you will recognize the fact you will understand us better."

"I think I am already aware of the fact. If Miss Vosburgh were of
our sex you would soon have another recruit."

"I'd soon have a superior officer, you mean."

"I fancy you are rather under her thumb already."

"It's a difficult position to attain, I assure you."

"How so?"

"I have observed that, towards a good many, Miss Vosburgh is quite
your equal in indifference."

"I like her all the better for that fact."

"So do I."

"How is it that you are so favored?"

"No doubt it seems strange to you. Mere caprice on her part,
probably."

"You misunderstand me. I would like to learn your tactics."

"Jove! I'd like to teach you. Come down to-morrow and I'll give
you a musket."

"You are incorrigible, Strahan. Do you mean that her good-will can
be won only at the point of the bayonet?"

"No one coached me. Surely you have not so neglected your education
abroad that you do not know how to win a lady's favor."

"You are a neutral, indeed."

"I wouldn't aid my own brother in a case of this kind."

"You are right; in matters of this kind it is every one for himself.
You offered to show me, a stranger, some attention, you know."

"Yes, Merwyn, and I'll keep my word. I will give you just as good
courtesy as I receive. The formalities have been complied with and
you are acquainted with Miss Vosburgh. You have exactly the same
vantage that I had at the start, and you certainly cannot wish for
more. If you wish for further introductions, count on me."

Merwyn parted from his plain-spoken companion, well content.
Strahan's promise to return all the courtesy he received left a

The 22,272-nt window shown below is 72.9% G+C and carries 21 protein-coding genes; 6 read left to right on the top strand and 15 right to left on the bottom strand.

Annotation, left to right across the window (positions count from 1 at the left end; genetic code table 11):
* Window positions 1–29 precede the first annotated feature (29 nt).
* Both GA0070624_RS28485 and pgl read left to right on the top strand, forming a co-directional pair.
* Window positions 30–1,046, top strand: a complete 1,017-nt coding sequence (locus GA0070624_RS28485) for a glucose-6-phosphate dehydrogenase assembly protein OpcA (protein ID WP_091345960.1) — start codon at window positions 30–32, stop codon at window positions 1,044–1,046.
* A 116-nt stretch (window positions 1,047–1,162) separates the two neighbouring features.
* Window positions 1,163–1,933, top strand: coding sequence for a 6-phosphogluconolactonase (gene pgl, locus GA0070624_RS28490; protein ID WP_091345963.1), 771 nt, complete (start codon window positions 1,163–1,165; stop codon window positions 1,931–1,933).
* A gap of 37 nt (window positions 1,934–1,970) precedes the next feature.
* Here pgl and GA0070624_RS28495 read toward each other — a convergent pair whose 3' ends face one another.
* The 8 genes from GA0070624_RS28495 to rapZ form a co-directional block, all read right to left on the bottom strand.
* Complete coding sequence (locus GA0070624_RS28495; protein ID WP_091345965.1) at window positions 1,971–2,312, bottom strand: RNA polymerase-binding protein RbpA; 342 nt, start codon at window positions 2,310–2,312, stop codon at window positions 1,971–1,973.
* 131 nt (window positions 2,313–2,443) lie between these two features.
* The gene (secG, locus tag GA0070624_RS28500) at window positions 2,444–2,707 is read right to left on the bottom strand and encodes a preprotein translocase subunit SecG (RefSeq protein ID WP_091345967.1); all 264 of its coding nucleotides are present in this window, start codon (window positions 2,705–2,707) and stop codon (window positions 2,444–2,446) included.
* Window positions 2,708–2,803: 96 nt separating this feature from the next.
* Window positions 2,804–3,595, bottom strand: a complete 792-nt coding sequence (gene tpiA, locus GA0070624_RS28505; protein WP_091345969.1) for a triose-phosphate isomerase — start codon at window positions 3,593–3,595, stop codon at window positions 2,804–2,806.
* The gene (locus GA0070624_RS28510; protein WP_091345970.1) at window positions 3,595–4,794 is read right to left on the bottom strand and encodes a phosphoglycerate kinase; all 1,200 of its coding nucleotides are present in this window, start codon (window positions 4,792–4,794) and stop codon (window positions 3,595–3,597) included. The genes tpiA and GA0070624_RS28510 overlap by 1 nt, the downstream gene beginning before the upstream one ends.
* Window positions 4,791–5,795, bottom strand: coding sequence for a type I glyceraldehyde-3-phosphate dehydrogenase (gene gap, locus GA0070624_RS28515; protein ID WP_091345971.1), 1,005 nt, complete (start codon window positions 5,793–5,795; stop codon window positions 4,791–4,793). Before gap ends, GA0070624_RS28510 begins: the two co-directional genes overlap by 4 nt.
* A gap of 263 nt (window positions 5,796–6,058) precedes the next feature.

variable standard in Merwyn's hands that he could employ according
to circumstances or inclination. He was satisfied that his neighbor,
in accordance with a trait very common to young men, cherished for
Miss Vosburgh a chivalric and sentimental regard at which he would
smile when he became older. Merwyn, however, had a certain sense
of honor, and would not have attempted deliberately to supplant one
to whom he felt that he owed loyalty. His mind having been relieved
of all scruples of this character, he looked forward complacently
to the prospect of winning--what? He did not trouble himself to define
the kind of regard he hoped to inspire. The immediate purpose to
kill time, that must intervene before he could return to England,
was sufficient. There was promise of occupation, mild excitement,
and an amusing triumph, in becoming the foremost figure in Marian's
drawing-room.

There is scarcely need to dwell upon the events of a few subsequent
weeks and the gradual changes that were taking place. Life with
its small vicissitudes rarely results from deliberate action.
Circumstances, from day to day, color and shape it; yet beneath
the rippling, changing surface a great tide may be rising. Strahan
was succeeding fairly well in his recruiting service, and, making
allowances for his previous history, was proving an efficient
officer. Marian was a loyal, steadfast friend, reprimanding with
mirthful seriousness at times, and speaking earnest and encouraging
words at others. After all, the mercurial young fellow daily won her
increased respect and esteem. He had been promoted to a captaincy,
and such was the response of the loyal North, during that dreary
summer of disaster and confused counsels, that his company was nearly
full, and he was daily expecting orders for departure. His drill
ground had become the occasional morning resort of his friends, and
each day gave evidence of improved soldierly bearing in his men.

Merwyn thus far had characteristically carried out his plans to
"kill time." Thoroughly convinced of his comparative superiority,